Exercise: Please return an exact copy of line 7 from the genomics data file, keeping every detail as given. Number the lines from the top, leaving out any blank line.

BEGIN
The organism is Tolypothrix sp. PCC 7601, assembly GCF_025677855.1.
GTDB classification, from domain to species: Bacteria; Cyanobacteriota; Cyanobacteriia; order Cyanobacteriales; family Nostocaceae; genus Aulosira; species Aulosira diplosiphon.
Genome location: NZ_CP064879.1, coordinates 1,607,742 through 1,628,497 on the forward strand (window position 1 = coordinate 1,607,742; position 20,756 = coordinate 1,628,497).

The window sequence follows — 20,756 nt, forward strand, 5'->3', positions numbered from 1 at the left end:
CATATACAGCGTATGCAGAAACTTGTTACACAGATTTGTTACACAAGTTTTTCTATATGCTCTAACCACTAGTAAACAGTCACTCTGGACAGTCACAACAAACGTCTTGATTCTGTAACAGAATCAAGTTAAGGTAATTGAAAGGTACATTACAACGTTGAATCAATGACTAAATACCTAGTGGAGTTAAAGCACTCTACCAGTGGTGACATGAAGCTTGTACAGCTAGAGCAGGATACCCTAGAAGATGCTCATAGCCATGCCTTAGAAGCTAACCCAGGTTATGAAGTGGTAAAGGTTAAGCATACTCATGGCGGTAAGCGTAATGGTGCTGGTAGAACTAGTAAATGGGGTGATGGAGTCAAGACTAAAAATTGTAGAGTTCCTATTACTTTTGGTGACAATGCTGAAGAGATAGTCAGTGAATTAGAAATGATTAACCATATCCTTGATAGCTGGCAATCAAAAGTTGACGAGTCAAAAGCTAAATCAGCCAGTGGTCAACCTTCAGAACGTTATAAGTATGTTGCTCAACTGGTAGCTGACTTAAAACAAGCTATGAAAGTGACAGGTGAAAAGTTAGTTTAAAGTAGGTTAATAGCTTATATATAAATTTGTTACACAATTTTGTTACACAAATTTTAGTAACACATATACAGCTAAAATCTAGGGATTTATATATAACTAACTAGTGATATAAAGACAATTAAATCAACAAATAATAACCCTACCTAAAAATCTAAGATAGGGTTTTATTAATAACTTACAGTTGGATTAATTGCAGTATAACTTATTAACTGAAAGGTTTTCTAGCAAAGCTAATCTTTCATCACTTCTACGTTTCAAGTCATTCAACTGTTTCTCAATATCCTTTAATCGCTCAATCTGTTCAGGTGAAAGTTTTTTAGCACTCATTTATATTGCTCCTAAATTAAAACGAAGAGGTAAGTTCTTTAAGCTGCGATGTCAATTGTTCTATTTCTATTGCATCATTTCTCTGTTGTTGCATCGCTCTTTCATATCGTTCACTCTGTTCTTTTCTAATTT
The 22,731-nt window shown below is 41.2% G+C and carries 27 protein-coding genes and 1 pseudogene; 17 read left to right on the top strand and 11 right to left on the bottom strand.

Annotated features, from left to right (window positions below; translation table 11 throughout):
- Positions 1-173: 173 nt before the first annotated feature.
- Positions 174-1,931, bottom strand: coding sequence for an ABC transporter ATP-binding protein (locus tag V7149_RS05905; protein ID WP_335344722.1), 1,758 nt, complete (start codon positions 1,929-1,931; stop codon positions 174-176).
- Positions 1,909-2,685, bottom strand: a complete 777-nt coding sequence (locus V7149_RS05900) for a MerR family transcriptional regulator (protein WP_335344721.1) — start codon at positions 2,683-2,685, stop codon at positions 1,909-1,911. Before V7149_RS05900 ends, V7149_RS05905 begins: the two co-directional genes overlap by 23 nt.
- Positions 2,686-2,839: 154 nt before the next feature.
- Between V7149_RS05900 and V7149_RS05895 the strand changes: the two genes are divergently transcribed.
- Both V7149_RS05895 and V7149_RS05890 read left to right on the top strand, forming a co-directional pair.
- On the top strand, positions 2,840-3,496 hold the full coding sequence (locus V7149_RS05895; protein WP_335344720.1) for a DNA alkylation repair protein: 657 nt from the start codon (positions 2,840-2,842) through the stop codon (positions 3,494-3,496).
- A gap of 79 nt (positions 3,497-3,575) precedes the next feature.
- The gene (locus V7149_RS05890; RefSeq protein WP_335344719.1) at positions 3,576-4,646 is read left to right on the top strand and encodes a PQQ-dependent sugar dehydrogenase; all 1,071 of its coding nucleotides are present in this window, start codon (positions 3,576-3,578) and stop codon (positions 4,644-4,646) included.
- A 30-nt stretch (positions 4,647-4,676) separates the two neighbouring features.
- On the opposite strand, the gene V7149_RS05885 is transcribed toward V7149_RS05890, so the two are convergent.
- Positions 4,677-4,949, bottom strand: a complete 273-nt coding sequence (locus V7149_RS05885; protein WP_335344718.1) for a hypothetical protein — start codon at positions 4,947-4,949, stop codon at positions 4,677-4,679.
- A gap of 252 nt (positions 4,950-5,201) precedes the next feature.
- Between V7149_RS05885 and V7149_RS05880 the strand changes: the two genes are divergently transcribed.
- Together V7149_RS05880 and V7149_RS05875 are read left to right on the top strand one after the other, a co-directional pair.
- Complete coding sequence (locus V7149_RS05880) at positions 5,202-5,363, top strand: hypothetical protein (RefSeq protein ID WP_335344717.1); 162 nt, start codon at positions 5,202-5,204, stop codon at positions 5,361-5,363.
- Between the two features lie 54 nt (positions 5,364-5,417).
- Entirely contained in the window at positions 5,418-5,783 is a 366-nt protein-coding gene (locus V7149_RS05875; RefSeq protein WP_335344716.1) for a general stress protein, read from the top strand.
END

Annotated features, from left to right (window positions below; translation table 11 throughout):